Among those failures, according to Abdnour, was to properly apply definitions of sexual assault and sexual harassment as defined by state and federal law as well as failing to appropriately analyze consent as defined in its own policy.

The policy defines consent as “words or actions that a reasonable person would understand as agreement to engage in the sexual conduct at issue. A person may be incapable of giving consent because of age or because of temporary or permanent mental or physical incapacity. A person who is incapacitated is not capable of giving consent.”

Abdnour says the reasons provided by BAS as to why it found that the girl consented to have sex “is not logical or rational,” noting that Allison’s report concluded that “Complainant did not tell Respondent “no” nor tell Respondent that she did not want to engage in sexual activity while they were in the bathroom together….” Allison further noted that the girl “went to the bathroom without force; had her phone with her during the entire incident; and did not leave the restroom when Respondent left her alone in the restroom.”

“Again, this makes no logical sense,” said Abdnour. “Allison has made no finding at all with regard to any affirmative words or actions that a reasonable person would understand as agreement to engage in sexual conduct, and instead relies on a lack of a “no” which is inappropriate for an affirmative consent policy definition.”

Abdnour also assailed the remaining components of Allison’s rationale as “similarly nonsensical” because “having one’s phone on one’s person does not prevent rape, and staying in a room where one’s rapist has exited are not signs that one has not been raped – none of which is a relevant consideration under an affirmative consent policy.”

The complaint concludes that “BAS’s failure to properly apply state, federal, and policy definitions and analyze the facts correctly under those definitions constitutes deliberate indifference by BAS in violation of rights under Title IX,” and requests an “audit of BAS’ Title IX policy, processes, procedures, and oversight mechanisms to review for compliance with appropriate BAS procedures and policies as well as state and federal laws and guidance.”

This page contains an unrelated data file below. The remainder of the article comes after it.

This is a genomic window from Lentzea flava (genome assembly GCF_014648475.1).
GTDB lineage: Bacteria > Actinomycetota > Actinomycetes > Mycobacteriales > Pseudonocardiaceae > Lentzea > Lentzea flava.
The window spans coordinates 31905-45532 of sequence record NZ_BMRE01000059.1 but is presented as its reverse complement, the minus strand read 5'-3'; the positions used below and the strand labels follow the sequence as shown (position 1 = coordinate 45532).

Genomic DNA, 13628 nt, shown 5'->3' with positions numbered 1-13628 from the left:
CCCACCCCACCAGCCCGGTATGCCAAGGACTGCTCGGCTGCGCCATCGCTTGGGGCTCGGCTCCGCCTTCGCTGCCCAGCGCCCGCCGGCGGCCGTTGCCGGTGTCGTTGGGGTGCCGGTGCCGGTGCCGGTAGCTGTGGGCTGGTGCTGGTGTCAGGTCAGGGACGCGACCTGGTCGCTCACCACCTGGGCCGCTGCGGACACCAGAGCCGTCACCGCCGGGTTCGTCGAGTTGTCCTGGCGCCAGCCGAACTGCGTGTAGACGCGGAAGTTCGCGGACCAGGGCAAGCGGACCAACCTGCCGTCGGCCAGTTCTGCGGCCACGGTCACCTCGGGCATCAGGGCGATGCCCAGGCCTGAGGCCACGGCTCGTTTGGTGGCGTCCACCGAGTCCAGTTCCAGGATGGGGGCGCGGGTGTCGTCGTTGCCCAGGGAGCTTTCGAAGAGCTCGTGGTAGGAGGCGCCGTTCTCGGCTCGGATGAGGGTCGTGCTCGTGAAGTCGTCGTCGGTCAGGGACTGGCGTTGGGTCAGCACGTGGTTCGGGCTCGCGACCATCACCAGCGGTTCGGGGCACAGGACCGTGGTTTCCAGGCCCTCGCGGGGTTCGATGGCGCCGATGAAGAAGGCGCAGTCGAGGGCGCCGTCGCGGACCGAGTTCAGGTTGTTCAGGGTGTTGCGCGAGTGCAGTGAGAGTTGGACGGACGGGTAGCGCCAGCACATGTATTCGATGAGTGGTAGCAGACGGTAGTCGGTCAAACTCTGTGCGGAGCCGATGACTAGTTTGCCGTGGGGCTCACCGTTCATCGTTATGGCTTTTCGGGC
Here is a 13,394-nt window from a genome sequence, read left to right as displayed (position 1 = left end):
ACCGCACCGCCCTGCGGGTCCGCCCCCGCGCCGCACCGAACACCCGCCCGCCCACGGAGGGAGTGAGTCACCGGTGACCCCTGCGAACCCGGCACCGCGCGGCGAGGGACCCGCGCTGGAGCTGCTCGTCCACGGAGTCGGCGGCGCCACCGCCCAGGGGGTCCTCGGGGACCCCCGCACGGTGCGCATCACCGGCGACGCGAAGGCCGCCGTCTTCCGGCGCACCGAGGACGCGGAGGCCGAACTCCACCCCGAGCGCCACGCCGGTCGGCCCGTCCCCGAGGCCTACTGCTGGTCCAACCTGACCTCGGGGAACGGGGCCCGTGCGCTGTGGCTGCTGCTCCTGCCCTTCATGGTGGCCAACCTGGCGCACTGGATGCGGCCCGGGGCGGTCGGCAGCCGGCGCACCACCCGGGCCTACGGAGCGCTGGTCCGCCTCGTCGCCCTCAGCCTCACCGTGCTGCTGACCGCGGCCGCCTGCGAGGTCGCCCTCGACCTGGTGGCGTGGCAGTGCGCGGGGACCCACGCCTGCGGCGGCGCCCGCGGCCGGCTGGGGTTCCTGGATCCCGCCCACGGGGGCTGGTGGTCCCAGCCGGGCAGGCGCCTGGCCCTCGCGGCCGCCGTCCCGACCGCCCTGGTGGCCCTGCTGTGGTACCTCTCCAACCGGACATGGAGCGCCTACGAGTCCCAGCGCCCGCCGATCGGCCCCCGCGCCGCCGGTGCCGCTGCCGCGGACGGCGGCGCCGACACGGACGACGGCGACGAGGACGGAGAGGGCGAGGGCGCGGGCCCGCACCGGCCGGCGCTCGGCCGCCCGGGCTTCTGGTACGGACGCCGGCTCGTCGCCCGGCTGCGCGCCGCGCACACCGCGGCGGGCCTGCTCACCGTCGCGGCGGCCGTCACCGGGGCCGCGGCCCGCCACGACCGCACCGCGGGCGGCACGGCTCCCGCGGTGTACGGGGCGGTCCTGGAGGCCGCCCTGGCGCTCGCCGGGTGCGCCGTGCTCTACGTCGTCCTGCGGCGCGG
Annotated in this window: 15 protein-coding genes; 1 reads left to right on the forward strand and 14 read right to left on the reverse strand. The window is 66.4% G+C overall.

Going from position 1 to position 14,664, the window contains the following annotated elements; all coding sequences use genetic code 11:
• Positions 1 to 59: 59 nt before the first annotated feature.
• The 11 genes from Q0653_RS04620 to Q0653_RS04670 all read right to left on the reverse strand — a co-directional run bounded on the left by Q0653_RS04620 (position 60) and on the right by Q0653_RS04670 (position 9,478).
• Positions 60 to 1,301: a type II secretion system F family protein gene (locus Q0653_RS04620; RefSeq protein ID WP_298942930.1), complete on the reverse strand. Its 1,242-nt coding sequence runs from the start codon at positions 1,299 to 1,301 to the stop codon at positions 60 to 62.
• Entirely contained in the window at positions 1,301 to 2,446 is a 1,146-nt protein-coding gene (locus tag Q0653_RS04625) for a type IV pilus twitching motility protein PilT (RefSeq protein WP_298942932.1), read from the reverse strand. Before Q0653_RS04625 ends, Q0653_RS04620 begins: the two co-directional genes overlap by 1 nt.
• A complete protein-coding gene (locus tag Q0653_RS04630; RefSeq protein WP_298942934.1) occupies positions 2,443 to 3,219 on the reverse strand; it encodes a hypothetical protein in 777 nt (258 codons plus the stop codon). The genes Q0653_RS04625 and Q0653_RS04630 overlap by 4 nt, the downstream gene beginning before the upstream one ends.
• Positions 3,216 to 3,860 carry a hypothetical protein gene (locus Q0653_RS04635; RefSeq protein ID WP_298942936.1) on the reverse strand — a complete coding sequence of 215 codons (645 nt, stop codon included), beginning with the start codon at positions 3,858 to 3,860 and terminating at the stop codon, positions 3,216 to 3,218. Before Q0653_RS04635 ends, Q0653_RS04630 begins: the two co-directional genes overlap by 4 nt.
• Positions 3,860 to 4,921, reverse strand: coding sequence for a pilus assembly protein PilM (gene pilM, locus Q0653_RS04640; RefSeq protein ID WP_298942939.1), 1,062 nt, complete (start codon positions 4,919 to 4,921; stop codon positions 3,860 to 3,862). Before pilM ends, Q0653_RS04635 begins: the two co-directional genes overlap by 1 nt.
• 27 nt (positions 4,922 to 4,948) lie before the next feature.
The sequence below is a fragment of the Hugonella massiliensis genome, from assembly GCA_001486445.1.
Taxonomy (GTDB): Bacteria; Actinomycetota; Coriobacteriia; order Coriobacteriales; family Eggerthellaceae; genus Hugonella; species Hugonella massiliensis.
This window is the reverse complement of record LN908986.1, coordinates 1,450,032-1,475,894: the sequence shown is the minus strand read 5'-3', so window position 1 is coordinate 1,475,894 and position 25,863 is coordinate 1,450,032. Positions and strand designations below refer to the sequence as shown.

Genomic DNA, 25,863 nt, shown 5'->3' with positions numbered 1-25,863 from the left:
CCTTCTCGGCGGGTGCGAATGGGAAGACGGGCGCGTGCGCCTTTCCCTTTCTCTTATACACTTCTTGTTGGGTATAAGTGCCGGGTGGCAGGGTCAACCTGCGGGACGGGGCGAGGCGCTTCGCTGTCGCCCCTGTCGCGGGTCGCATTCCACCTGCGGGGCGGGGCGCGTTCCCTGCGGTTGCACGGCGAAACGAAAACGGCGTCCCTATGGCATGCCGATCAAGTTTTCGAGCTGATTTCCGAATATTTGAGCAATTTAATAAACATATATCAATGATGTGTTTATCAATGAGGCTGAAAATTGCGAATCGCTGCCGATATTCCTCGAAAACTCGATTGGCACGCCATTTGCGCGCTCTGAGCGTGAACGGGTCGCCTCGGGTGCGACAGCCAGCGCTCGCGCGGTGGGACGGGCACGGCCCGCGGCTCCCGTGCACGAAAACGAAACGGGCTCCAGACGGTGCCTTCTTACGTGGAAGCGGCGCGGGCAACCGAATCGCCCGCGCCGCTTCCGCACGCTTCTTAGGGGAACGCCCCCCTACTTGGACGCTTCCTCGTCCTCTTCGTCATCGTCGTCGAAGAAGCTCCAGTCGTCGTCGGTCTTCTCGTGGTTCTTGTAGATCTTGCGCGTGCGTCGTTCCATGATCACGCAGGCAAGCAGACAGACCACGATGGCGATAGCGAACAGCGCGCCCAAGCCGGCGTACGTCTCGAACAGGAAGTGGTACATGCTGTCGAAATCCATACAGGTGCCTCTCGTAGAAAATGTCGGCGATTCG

It also seeks “appropriate training for individuals involved in BAS’ Title IX response and investigation process,” and “ongoing oversight by OCR of BAS’ Title IX complaint resolution process.” Compensation is also being sought for   “out-of-pocket costs resulting from BAS’ failures, including costs for therapy and mental health treatment” as well as “Reasonable attorney’s fees for bringing this complaint.”

When contacted for comment, BAS Superintendent Dr. Matthew Outlaw sent GIGO News the following statement:

“I want it to be clear that the Brighton Area Schools has no tolerance for such behavior and severe consequences would be issued for any individual found guilty of such a violation.  The health, wellness and safety of our students remains our highest priority,” he said.

“As I think we all know, governmental agencies such as school districts and law enforcement have certain limitations on what we can and cannot say, which can lead to an incomplete accounting of an event.  Local police have shared that this matter was ‘thoroughly investigated and is currently closed’.  As a school district, we rely on the professional expertise and experience of our law enforcement partners and we assisted them with the investigation of these serious allegations.”

Meanwhile, the BAS district is currently in mediation involving a lawsuit filed over another alleged sexual assault. It was filed in April of 2022 in U.S District Court in Detroit by a former student with developmental disabilities who alleges she was retaliated against following a 2019 sexual assault after which she was pressured into dropping her complaint to the police. The district has denied those allegations.